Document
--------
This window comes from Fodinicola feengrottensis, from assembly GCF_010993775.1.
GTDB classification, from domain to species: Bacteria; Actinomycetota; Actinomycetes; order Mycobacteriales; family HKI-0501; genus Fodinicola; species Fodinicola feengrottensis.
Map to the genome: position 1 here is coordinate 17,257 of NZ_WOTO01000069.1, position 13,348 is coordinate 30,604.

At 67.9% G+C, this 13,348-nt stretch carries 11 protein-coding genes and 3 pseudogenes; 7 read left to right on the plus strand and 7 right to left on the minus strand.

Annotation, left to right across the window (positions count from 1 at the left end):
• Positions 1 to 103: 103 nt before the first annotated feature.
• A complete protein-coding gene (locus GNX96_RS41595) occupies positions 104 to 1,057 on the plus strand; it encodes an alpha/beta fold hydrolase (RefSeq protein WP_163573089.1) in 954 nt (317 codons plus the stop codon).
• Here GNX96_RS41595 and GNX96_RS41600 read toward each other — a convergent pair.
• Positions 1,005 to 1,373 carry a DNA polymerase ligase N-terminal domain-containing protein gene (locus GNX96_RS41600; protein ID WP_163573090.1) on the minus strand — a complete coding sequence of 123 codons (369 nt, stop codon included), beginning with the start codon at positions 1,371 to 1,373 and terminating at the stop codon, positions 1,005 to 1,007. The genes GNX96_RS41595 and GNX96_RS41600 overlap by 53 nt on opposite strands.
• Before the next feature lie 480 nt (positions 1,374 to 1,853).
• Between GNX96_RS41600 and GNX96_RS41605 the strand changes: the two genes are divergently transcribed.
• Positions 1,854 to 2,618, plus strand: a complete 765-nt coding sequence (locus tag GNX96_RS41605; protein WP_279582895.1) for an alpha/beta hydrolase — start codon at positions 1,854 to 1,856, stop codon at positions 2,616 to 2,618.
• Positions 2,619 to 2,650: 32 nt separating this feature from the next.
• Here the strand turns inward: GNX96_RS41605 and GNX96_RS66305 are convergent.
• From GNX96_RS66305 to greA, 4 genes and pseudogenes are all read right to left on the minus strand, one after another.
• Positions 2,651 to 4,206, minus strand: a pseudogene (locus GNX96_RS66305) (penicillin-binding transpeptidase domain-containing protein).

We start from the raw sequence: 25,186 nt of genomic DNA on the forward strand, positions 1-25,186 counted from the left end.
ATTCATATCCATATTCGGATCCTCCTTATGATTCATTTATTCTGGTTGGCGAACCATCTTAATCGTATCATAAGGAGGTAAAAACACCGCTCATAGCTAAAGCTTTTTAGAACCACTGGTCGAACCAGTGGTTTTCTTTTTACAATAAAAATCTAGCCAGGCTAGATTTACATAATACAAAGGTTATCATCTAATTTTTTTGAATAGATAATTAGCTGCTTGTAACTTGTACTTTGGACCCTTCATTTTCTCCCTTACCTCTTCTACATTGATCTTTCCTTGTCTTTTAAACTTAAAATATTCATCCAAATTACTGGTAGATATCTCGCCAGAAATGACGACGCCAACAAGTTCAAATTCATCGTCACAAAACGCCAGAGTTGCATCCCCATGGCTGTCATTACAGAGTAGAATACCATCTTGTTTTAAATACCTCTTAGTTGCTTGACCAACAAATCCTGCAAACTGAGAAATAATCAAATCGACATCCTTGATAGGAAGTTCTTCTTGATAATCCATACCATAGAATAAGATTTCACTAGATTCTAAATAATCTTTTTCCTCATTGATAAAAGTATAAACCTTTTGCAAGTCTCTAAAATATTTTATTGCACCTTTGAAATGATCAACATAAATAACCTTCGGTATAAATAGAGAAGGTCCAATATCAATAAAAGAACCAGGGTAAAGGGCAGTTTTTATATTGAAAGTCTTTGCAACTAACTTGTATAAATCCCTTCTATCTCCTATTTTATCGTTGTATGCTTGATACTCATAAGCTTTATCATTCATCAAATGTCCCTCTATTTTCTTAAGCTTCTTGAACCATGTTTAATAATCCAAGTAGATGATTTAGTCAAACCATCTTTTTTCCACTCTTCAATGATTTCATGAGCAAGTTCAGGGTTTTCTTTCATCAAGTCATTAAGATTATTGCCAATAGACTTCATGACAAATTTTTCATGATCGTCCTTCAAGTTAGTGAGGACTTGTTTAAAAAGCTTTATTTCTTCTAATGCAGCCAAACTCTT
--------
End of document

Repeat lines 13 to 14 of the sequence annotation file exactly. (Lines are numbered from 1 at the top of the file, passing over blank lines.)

• Positions 2,619 to 2,650: 32 nt separating this feature from the next.
• Here the strand turns inward: GNX96_RS41605 and GNX96_RS66305 are convergent.